The prevailing theory of our Moon's origin is that it was created by a giant impact between a large planet-like object and the proto-Earth very early in the evolution of our solar system. The energy of this impact was sufficiently high that the Moon formed from melted material that began with a deep liquid magma ocean.
As the Moon cooled, this magma ocean solidified into different mineral components, the lightest of which floated upwards to form the oldest crust. Analysis of a lunar rock sample of this presumed ancient crust has given scientists new insights into the formation of the Moon.
Luna rock from Apollo 16
"We have analysed a piece of lunar rock that was brought back to Earth by the Apollo 16 mission in 1972. Although the samples have been carefully stored at NASA Johnson Space Center since their return to Earth, we had to extensively pre-clean the samples using a new method to remove terrestrial lead contamination. Once we removed the contamination, we found that this sample is almost 100 million years younger than we expected," says researcher James Connelly of the Centre for Star and Planet Formation.
According to the existing theory for lunar formation, a rock type called ferroan anorthosite, also known as FAN, is the oldest of the Moon's crustal rocks, but scientists have had difficulty dating samples of this crust.
Newly-refined techniques help determine age of sample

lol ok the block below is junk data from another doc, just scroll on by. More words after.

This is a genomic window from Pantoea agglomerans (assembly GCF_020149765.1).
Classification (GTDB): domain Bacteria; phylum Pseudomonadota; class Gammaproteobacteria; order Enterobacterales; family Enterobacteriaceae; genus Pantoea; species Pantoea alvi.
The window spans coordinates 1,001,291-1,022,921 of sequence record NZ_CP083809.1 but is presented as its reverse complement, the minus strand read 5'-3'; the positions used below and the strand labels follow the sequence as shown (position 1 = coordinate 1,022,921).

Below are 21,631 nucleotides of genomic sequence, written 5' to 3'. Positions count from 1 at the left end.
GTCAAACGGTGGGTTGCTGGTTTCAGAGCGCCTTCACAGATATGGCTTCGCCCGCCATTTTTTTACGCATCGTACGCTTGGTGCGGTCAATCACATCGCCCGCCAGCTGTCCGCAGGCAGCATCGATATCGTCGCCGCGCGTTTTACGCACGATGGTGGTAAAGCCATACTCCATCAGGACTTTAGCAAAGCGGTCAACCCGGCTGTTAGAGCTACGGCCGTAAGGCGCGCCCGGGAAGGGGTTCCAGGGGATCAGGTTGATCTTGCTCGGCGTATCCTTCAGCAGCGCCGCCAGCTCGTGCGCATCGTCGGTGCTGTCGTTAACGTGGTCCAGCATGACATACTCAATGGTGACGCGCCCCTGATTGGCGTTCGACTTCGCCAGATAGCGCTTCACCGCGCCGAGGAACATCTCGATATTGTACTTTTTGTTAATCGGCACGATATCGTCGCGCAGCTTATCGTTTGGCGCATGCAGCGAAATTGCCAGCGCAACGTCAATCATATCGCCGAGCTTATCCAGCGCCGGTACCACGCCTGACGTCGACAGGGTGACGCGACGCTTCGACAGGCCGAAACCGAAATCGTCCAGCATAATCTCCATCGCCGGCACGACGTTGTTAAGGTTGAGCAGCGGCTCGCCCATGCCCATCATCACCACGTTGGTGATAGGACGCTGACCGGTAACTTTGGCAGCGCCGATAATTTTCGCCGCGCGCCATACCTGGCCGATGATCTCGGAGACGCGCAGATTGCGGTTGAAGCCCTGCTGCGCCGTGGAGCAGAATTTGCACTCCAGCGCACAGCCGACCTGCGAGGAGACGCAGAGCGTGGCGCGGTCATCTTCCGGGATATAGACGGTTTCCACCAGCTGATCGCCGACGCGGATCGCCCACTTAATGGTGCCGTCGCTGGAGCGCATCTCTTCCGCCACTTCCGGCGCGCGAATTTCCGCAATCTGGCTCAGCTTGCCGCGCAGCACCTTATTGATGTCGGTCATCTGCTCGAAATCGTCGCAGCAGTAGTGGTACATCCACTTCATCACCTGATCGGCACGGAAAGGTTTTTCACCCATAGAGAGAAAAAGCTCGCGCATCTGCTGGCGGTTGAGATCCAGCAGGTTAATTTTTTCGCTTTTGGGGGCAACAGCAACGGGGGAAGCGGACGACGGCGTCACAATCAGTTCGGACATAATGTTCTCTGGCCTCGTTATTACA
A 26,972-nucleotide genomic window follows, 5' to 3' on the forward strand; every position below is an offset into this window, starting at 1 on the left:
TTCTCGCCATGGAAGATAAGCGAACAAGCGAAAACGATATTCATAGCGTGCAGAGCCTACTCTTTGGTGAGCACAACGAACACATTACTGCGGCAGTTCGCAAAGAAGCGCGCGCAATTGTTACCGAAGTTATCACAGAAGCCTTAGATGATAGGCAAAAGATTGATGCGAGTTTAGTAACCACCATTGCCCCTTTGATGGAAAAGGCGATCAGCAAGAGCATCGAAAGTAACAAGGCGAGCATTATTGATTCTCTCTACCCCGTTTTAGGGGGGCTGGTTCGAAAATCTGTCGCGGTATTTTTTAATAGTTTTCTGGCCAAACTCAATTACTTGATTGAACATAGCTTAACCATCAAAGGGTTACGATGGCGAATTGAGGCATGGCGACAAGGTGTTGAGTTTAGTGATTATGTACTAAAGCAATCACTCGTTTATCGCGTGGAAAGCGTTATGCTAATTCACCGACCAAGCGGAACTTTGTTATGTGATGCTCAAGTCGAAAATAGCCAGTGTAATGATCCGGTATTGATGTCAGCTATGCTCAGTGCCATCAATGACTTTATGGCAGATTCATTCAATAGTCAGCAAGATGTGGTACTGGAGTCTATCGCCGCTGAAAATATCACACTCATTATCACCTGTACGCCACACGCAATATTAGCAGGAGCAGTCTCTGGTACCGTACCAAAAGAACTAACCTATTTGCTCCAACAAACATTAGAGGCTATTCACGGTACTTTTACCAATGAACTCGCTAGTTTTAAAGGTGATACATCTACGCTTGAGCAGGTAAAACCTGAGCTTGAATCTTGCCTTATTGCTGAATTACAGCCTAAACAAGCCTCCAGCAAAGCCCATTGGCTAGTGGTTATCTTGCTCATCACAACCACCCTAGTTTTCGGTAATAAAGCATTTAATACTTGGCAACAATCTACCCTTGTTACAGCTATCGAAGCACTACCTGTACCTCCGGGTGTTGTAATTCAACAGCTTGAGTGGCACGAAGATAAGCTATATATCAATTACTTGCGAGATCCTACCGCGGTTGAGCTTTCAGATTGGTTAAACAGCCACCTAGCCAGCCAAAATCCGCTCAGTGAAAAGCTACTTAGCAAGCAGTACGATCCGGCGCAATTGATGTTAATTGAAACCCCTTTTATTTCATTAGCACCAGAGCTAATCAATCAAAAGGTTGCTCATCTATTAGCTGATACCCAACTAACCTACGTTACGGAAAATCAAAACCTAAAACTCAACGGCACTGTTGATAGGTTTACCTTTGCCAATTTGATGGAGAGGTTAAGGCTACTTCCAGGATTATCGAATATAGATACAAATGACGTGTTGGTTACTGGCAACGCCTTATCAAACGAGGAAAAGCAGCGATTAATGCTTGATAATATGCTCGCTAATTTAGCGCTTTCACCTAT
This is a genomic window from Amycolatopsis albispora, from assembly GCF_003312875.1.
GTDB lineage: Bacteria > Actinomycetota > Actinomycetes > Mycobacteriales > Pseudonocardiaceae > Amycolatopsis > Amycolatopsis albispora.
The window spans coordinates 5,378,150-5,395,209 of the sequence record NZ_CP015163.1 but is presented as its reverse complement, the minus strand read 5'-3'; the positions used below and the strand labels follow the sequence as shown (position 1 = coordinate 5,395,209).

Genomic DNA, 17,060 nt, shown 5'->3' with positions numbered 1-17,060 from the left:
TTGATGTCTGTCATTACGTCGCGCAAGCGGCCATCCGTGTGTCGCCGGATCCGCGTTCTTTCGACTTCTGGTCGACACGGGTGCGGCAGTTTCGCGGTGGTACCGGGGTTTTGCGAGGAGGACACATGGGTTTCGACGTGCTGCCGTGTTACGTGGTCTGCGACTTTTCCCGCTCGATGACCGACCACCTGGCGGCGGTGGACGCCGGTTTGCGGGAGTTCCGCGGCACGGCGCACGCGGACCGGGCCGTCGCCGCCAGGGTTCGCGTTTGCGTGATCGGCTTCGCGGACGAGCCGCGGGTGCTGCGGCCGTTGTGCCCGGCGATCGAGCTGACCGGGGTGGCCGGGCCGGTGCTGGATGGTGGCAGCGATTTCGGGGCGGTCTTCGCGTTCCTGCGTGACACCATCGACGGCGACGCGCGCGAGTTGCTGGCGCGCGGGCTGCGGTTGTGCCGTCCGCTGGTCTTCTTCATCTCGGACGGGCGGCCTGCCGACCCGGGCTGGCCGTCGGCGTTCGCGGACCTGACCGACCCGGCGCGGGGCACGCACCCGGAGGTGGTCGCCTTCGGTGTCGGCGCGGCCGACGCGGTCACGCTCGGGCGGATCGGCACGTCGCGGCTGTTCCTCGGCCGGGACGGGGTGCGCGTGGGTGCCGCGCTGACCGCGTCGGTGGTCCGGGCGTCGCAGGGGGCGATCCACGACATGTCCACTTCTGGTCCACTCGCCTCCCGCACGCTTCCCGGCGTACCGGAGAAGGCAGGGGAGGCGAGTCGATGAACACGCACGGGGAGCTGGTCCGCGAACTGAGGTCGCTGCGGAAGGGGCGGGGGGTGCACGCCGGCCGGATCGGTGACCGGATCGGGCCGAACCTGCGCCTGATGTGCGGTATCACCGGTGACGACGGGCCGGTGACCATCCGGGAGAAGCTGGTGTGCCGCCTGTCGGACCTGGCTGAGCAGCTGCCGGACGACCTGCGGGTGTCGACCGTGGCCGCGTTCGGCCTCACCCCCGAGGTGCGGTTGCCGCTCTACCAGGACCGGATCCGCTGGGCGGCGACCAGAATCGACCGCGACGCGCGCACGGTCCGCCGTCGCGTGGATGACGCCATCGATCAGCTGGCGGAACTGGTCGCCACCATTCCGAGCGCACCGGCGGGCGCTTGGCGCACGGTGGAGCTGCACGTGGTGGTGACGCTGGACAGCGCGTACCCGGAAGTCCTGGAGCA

The research team, which includes scientists from the Natural History Museum of Denmark, Lawrence Livermore National Laboratory, Carnegie Institute's Department of Terrestrial Magnetism and Université Blaise Pascal, used newly-refined techniques to determine the age of the sample of a FAN that was returned by the Apollo 16 mission and has been stored at the lunar rock collection at the NASA Johnson Space Center.
The team analysed the isotopes of the elements lead and neodymium to place the age of a sample of a FAN at 4.36 billion years. This figure is significantly younger than earlier estimates of the Moon's age that range to nearly as old as the age of the solar system itself at 4.567 billion years. The new, younger age obtained for the oldest lunar crust is similar to ages obtained for the oldest terrestrial minerals -- zircons from Western Australia -- suggesting that the oldest crust on both Earth and the Moon formed at approximately the same time.
This study is the first in which a single sample of FAN yielded consistent ages from multiple isotope dating techniques. This result strongly suggests that these ages pinpoint the time at which this sample crystallised. The extraordinarily young age of this lunar sample either means that the Moon solidified significantly later than previous estimates -- and therefore the moon itself is much younger than previously believed -- or that this sample does not represent a crystallisation product of the original magma ocean. Either scenario requires major revision to previous models for the formation of the Moon.